The modifiers acquired, sporadic, episodic, and idiopathic—how are they all related? Understanding the terms almost doesn’t help, because some people use the terms mutually inconsistently.
In this article, I use ataxia in its most general sense, as a cerebellar disease.
First, let’s consider the causes of ataxia. There are two categories: hereditary (i.e., genetic) and acquired (i.e., not genetic). Either you have ataxia because you inherited a genetic defect or acquired it some other way.
Acquired ataxia can be idiopathic (i.e., of unknown [root] cause), in which case (e.g.) your doctor may know from an MRI that your cerebellum is degenerating but not know why even after ruling out other possible causes, including bad genes.
Acquired ataxia can have a known cause, but there’s no commonly used antonym for idiopathic to mean this. Examples of this are cerebellar degeneration due to consumption of substances toxic to the cerebellum, or due to autoimmune issues.
Sporadic is often (but not always) a synonym for acquired. When it is a synonym, sporadic is describing the cause, not the symptom. Someone with sporadic ataxia has ataxia that has sporadic origins in them, not genetic origins. Many (most?) forms of sporadic ataxia are progressive (i.e., the symptoms are not sporadic) like most of the genetic forms.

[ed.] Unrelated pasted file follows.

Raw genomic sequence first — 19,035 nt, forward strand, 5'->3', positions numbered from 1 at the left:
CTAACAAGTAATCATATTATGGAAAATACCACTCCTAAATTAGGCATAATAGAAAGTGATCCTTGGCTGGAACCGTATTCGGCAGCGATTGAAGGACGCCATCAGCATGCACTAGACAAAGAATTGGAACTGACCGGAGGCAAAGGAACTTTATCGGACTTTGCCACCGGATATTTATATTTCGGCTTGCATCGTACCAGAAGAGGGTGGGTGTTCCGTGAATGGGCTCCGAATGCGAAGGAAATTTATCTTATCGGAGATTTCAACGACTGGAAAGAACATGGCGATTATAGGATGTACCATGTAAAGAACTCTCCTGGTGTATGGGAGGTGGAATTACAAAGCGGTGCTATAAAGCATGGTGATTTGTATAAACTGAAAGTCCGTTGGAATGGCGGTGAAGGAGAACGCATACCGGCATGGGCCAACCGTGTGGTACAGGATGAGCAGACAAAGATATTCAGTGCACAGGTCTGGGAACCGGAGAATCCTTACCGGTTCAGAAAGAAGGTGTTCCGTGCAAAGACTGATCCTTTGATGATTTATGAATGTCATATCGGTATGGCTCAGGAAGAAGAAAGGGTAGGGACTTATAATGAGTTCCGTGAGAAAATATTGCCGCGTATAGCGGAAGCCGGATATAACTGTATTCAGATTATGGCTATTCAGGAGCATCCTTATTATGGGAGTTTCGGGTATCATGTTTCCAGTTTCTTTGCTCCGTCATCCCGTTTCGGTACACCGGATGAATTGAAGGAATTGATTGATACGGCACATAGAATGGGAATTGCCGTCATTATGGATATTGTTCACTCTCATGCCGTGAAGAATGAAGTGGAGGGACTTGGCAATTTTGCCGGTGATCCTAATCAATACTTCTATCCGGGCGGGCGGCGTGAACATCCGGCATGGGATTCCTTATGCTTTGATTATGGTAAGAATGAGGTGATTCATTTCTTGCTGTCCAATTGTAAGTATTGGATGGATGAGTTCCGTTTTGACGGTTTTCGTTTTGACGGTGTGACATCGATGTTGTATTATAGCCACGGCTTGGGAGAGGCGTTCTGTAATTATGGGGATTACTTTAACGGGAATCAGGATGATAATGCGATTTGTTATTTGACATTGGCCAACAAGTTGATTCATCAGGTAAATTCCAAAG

Second, let’s consider the symptoms of ataxia. There are two categories here: sporadic and progressive. Be careful: there’s not an official antonym of sporadic; also, some (most?) with sporadic symptoms get progressively worse.
Yes, the term sporadic is overloaded: sometimes it means the cause in an individual is sporadic (i.e., not genetic), but it’s also used to describe symptoms when they occur sporadically (i.e., intermittently), even though the symptoms are probably also progressively worsening.
The episodic ataxias (EAs) are autosomal dominant (i.e., hereditary) but cause sporadic bouts of ataxia:
Let the games begin
The opposite of hereditary ataxia is acquired ataxia, and vice versa. If you are using acquired and sporadic as synonyms, then they are interchangeable. For example, the opposite of sporadic can be hereditary. This usage is safest when it’s clear from context that you are talking about the cause rather than the symptoms.
Here are some common uses of terminology that serve to confuse:
- If you say you have sporadic ataxia with no additional context, then it’s impossible to know what you mean: are you talking about the cause or the symptoms?
- In practice, some people equate sporadic ataxia and idiopathic ataxia, even though in theory this is wrong. They do this possibly because of lack of faith that nongenetic diagnoses can be truly definitive. Perhaps some suppose that if you have cerebellar ataxia for an unknown reason, then it’s only because your neurologist hasn’t gotten to the bottom of it yet, or perhaps your family history is not known. In that last case, running a complete battery of genetic tests may be prohibitively expensive. And so on.
Note that the term sporadic ataxia seems to imply cerebellar ataxia.